CH1 (ovarian carcinoma, human) cells were donated by Lloyd R. Kelland (CRC Centre for Cancer Therapeutics, Institute of Cancer Research, Sutton, UK). A549 (non-small cell lung cancer, human) and SK-MEL-28 (malignant melanoma, human) cells were kindly provided by Brigitte Marian (Institute of Cancer Research, Department of Medicine I, Medical University of Vienna, Austria) and Christoph Hoeller (Dermatology Clinic, Medical University of Vienna, Austria). Cells were grown in 75 cm2 culture flasks (Iwaki/Asahi Technoglass) as adherent monolayer cultures in Minimal Essential Medium (MEM) supplemented with 10% heat-inactivated fetal bovine serum, 1 mM sodium pyruvate, and 2 mM L-glutamine (all purchased from Sigma-Aldrich) without antibiotics. Cultures were maintained at 37°C in a humidified atmosphere containing 5% CO2 and 95% air.

Cytotoxic activity tests in cancer cell lines

Cytotoxic activity in the cell lines mentioned above was determined by the colorimetric MTT assay (MTT = 3-(4,5-dimethyl-2-thiazolyl)-2,5-diphenyl-2H-tetrazolium bromide, purchased from Fluka). Cells were harvested from culture flasks by trypsinization and seeded in 100 μL aliquots in MEM supplemented with 10% heat-inactivated fetal bovine serum, 1 mM sodium pyruvate, 2 mML-glutamine, and 1% non-essential amino acids (100x) into 96-well microculture plates (Iwaki/Asahi Technoglass). Cell densities per well were adjusted to 1.5 × 103 (CH1), 4.0 × 103 (A549), and 4.0 × 103 (SK-MEL-28), to ensure exponential growth of untreated cells. Cells were allowed to settle and resume exponential growth in drug-free complete culture medium for 24 h, followed by addition of dilutions of the test compounds in 100 μL/well of the same medium. Test compounds were used from fresh stock solutions in dimethylsulfoxide (DMSO) and diluted in media or buffer as appropriate to a maximum of 0.3% DMSO. After continuous exposure for 96 h, the medium was replaced by 100 μL/well RPMI 1640 medium (supplemented with 10% heat-inactivated fetal bovine serum and 4 mML-glutamine) plus 20 μL/well solution of MTT in phosphate-buffered saline (5 mg/mL) (all purchased from Sigma-Aldrich). After incubation for 4 h, medium/MTT mixtures were removed, and the formazan product formed by viable cells was dissolved in DMSO (150 μL/well). Optical densities were measured at 550 nm with a microplate reader (Tecan Spectra Classic), using a reference wavelength of 690 nm to correct for non-specific absorption. The quantity of viable cells was expressed as percentage of untreated controls, and 50% inhibitory concentrations (IC50) were calculated from concentration-effect curves by interpolation. Evaluation was based on means from three independent experiments, each comprising six replicates per concentration level.

Results and discussion

Cytotoxic activity of the phytochemicals was studied by means of a colorimetric microculture assay (MTT assay) in three human cancer cell lines representing different tumor entities: ovarian carcinoma (CH1), lung cancer (A549) and melanoma (SK-MEL-28) yielding IC50 values mostly in the micromolar range. IC50 values are listed in Table 1, and concentration-effect curves are depicted in Figure 2. One of the cell lines is sensitive to cisplatin (CH1), while the other two (A549, SK-MEL-28) are intrinsically resistant to cisplatin.

Table 1 Cytotoxicity of tested phytochemicals on three human cancer cell lines
Figure 2

Chemical structure of tested compounds.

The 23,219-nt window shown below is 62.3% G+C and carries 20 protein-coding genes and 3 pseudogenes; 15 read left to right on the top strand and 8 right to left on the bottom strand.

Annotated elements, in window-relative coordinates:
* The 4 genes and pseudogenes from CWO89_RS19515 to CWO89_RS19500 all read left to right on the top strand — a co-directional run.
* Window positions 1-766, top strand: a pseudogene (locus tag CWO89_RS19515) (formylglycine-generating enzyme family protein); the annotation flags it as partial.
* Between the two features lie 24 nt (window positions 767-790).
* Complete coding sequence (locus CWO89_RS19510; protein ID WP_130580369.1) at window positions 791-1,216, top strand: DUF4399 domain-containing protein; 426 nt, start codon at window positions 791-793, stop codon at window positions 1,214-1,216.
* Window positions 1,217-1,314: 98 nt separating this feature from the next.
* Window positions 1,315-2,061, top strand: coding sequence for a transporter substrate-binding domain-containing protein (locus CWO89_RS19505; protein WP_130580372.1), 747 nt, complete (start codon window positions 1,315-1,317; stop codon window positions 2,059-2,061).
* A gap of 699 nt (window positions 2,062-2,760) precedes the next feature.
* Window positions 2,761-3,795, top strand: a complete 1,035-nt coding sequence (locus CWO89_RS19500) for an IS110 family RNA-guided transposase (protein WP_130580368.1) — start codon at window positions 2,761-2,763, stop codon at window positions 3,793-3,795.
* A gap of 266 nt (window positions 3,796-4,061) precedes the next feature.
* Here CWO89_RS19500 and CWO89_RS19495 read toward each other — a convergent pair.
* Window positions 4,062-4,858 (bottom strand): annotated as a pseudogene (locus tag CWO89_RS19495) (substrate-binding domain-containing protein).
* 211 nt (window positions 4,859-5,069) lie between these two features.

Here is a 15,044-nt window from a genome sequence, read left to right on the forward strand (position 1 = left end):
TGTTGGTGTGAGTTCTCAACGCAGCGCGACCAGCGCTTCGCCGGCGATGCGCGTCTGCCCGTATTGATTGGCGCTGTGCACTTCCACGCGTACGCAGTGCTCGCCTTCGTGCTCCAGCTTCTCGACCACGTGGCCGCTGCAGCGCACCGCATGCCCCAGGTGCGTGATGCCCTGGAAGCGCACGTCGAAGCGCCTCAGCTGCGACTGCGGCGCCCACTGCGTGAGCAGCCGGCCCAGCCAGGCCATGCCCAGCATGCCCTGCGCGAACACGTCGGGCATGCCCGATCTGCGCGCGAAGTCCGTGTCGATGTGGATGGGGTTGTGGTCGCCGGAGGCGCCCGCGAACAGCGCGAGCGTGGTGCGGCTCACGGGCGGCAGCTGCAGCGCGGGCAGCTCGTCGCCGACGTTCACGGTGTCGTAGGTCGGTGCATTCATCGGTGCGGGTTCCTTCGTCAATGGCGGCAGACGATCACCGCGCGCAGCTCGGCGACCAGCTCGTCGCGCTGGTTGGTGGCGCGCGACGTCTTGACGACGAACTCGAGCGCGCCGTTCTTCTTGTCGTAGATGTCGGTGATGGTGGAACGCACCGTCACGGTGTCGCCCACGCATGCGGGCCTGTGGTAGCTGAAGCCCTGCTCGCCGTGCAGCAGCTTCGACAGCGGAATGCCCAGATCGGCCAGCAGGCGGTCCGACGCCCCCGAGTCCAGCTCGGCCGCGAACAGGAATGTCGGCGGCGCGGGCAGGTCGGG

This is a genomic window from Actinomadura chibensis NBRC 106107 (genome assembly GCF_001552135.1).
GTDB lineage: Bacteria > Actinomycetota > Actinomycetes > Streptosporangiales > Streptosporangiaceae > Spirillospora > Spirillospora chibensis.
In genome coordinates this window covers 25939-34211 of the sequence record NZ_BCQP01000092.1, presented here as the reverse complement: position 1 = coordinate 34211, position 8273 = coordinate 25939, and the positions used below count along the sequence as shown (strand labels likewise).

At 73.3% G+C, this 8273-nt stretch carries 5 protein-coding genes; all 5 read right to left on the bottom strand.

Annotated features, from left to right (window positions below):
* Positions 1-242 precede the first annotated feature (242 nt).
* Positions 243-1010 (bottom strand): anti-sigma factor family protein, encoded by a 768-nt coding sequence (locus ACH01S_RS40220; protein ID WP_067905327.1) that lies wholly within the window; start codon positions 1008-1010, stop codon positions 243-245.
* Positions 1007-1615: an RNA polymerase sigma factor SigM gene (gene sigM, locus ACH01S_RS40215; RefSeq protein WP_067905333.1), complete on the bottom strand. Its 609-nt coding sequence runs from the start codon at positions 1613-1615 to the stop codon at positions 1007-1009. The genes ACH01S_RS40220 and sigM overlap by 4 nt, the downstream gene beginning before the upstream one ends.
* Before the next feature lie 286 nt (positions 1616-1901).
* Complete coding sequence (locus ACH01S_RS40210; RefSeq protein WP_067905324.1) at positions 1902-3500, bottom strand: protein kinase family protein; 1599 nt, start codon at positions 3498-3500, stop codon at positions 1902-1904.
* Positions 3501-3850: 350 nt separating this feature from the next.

To our knowledge, data regarding cytotoxic activity of the compounds tested herein have been very few and for some of them lacking. All tested compounds displayed cytotoxic activity against the tumor cell lines. However, the obtained IC50 values for all evaluated compounds were markedly higher than that of the reference standard, cisplatin. In addition, no obvious structure-activity relationship was found for the tested compounds. Overall, conferone exhibited the highest activity among the tested compounds against A549 and CH1 cell lines. In previous investigations, Barthomeuf and colleagues demonstrated that conferone enhances the cytotoxic activity of vinblastine in MDCK-MDR1 cells. This activity was shown to be due to the potent inhibition of P-glycoprotein by this phytochemical and consequent reversal of multidrug resistance [15]. The same effect of conferone has also been reported for vincristine against 5637 cell line [16]. However, in both of these studies, treatment of cell lines with conferone alone did not result in any considerable cytotoxic activity. As for the SK-MEL-28 cell line, the highest activity was observed from stylosin and tschimgine. Previous investigations regarding the cytotoxic properties of these phytochemicals have been very scant. Findings of two previous studies have implied the anti-tumor activity of stylosin and tschimgine against 5637 and MCF-7 cell lines, respectively [17, 18]. The cytotoxic activities of these monoterpenes could be attributed, at least in part, to their phytoestrogenic properties as phytoestrogens have been postulated to possess cytotoxic effects [19, 20]. As for the umbelliprenin, previous investigations have shown that this phytochemical possesses in vitro and in vivo chemopreventive as well as in vitro anti-tumor properties [2123]. The anti-tumor activity of this agent has been documented to be mediated through cell cycle arrest at G1 phase and induction of caspase-dependent apoptosis [21]. Moreover, umbelliprenin has been reported to inhibit matrix metalloproteinases and therefore might be effective against tumor invasion, metastasis and angiogenesis [24]. Nevertheless, it appears that direct cytotoxic activity of umbelliprenin varies based on the specificity of this phytochemical for different cell lines. Whilst the effects of umbelliprenin was found to be superior to cisplatin in M4Beu cells, no such an effect was found in other cell lines including DLD1, MCF7, PA1, PC3 and A549 [24]. Galbanic acid has also been reported to inhibit VEGF-induced proliferation, migration and angiogenesis, thereby possessing anti-tumor activity [25]. Finally, a recent report by Hanafi-Bojd et al. has indicated the inhibitory activity of galbanic acid and farnesiferol A against P-glycoprotein, thereby posing their potential efficacy in the treatment of multidrug resistant tumors [26]. In accordance with our findings, a recent study by Iranshahi et al. did not found any significant activity of isolated sesquiterpene coumarins from F. gummosa against M14, MCF-7, T98G, A549, Saos-2, FRO, and U937 cell lines. The only exception was the cytotoxic effect of feselol against the U937 cell line [13]. Another miscellaneous compound that was investigated in the present study was gercumin II, a novel synthetic derivative of curcumin. There has been a great deal of previous work indicating the anti-carcinogenic and chemopreventive activity of curcumin against a wide variety of cancers [2734]. It appears that the cytotoxic activity of curcumin is mediated by multiple mechanisms including anti-inflammatory, free radical scavenging, anti-genotoxic, anti-angiogenic and anti-metastatic properties [33]. Gercumin II is a synthetic germacryl derivative of curcumin which has 10 C prenyl moieties substituted on the phenolic hydroxyl groups of curcumin. However, this prenylation was not found to enhance the cytotoxic activity of curcumin as gercumin II was almost inactive against all tested cell lines. Nevertheless, the impact of curcumin prenylation on other related biological activities of curcumin such as chemopreventive, chemomodulatory and anti-angiogenic activities remain to be explored.